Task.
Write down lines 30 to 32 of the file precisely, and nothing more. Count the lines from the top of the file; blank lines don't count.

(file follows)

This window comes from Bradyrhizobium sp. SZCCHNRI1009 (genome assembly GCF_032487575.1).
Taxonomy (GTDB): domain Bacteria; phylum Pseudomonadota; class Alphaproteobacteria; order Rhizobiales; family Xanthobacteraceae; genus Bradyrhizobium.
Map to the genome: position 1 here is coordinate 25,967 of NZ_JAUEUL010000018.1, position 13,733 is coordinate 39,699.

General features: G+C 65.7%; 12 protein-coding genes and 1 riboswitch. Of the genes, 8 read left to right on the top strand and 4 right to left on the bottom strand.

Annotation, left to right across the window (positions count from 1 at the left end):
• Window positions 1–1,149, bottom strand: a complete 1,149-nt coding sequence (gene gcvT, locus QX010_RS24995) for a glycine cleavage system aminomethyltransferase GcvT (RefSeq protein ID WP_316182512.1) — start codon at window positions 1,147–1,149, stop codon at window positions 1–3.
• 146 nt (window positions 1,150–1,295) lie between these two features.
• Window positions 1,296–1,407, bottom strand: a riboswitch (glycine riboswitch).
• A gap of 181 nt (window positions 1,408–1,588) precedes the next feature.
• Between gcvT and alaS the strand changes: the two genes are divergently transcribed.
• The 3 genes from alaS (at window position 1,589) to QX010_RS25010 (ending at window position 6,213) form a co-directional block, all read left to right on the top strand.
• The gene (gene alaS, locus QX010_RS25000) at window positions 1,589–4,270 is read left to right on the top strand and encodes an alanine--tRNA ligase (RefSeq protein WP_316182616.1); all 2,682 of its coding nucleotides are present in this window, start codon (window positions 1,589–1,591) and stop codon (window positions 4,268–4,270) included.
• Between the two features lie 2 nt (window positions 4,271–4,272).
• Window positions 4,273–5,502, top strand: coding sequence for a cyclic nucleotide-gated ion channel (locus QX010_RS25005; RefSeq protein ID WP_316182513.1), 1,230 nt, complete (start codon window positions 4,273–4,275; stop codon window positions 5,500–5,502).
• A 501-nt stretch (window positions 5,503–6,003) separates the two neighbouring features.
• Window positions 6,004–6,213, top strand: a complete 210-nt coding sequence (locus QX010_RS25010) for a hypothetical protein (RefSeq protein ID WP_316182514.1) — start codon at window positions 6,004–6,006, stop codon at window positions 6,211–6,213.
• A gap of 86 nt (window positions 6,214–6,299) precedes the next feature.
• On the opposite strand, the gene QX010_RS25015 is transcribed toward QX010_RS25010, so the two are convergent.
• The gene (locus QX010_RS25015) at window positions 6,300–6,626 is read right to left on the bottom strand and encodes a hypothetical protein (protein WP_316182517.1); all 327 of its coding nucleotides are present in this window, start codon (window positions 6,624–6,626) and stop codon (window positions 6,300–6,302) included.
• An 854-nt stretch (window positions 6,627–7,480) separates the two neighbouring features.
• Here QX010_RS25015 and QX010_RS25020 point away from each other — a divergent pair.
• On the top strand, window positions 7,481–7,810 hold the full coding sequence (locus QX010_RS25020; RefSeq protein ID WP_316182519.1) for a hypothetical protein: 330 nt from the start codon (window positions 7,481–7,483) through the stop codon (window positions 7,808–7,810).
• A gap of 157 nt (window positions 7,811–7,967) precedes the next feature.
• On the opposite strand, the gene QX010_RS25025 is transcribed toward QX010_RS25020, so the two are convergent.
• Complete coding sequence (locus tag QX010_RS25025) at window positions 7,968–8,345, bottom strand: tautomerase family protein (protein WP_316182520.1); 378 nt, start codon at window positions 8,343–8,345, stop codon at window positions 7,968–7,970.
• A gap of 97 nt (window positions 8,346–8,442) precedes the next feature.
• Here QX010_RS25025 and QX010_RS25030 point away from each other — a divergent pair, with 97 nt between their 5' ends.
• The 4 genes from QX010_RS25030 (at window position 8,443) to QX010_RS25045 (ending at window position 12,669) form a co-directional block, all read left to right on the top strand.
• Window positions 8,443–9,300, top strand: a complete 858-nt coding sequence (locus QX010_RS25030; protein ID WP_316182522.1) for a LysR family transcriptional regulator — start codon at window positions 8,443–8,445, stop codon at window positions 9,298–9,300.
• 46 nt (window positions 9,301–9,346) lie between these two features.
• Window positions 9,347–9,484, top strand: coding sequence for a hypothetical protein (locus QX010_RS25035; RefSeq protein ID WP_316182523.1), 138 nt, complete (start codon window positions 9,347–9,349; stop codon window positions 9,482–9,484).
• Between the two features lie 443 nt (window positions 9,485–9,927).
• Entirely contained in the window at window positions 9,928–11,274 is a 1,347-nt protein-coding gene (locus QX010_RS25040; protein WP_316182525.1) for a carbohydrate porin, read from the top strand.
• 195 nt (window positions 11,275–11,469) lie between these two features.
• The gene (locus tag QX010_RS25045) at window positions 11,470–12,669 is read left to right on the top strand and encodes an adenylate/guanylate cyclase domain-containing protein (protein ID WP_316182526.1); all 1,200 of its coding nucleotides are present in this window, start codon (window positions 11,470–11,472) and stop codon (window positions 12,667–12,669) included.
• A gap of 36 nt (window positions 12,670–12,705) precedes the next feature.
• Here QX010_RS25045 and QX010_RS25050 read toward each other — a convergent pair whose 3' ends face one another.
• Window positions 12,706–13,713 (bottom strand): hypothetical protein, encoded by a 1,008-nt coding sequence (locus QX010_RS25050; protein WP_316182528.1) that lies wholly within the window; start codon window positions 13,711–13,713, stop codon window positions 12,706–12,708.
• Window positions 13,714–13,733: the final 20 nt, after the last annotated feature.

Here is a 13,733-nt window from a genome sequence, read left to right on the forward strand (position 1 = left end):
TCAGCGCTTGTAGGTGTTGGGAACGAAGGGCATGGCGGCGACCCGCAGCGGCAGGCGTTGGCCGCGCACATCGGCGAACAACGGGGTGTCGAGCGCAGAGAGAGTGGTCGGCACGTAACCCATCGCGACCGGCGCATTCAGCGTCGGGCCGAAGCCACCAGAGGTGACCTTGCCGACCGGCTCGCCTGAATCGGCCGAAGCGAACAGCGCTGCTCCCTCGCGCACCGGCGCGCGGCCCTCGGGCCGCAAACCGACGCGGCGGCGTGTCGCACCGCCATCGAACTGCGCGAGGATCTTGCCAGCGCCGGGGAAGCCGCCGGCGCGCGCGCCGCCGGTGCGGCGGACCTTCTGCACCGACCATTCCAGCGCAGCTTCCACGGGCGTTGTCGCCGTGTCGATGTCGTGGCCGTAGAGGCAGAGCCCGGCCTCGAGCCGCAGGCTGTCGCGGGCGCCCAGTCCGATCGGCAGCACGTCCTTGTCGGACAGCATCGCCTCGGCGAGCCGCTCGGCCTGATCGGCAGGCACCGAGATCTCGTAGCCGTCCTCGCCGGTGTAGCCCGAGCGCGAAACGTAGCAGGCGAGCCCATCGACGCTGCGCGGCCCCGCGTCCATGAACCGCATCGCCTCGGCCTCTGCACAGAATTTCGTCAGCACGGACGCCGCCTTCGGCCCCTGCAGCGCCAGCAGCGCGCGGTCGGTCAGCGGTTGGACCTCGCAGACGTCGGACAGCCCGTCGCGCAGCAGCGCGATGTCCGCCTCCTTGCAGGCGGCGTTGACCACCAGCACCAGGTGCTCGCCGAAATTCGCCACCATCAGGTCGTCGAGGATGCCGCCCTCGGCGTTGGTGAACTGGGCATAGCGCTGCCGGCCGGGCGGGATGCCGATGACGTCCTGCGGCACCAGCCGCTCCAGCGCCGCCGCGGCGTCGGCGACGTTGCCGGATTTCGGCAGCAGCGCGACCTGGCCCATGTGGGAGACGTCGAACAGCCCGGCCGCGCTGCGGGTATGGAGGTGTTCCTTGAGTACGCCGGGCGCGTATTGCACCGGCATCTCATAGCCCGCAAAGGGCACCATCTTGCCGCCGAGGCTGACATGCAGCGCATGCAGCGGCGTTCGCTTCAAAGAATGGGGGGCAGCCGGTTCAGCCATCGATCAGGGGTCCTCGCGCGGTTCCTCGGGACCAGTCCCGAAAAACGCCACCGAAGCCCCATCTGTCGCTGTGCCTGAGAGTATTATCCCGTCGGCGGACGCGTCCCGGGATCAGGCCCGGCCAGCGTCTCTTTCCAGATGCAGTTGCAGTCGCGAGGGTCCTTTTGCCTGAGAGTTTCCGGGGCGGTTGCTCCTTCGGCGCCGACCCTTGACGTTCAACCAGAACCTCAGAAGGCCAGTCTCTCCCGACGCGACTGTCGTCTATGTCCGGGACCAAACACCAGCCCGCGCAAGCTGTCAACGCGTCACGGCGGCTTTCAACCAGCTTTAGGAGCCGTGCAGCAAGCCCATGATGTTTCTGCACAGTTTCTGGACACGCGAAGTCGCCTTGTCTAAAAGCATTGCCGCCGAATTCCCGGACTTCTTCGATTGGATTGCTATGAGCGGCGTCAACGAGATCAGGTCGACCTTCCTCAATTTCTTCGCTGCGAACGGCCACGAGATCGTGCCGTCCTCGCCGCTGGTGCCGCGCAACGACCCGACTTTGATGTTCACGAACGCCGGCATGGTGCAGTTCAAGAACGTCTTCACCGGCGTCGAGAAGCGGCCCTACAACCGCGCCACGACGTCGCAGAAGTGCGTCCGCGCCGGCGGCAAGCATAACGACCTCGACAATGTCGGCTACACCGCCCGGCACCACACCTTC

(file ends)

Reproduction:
• 46 nt (window positions 9,301–9,346) lie between these two features.
• Window positions 9,347–9,484, top strand: coding sequence for a hypothetical protein (locus QX010_RS25035; RefSeq protein ID WP_316182523.1), 138 nt, complete (start codon window positions 9,347–9,349; stop codon window positions 9,482–9,484).
• Between the two features lie 443 nt (window positions 9,485–9,927).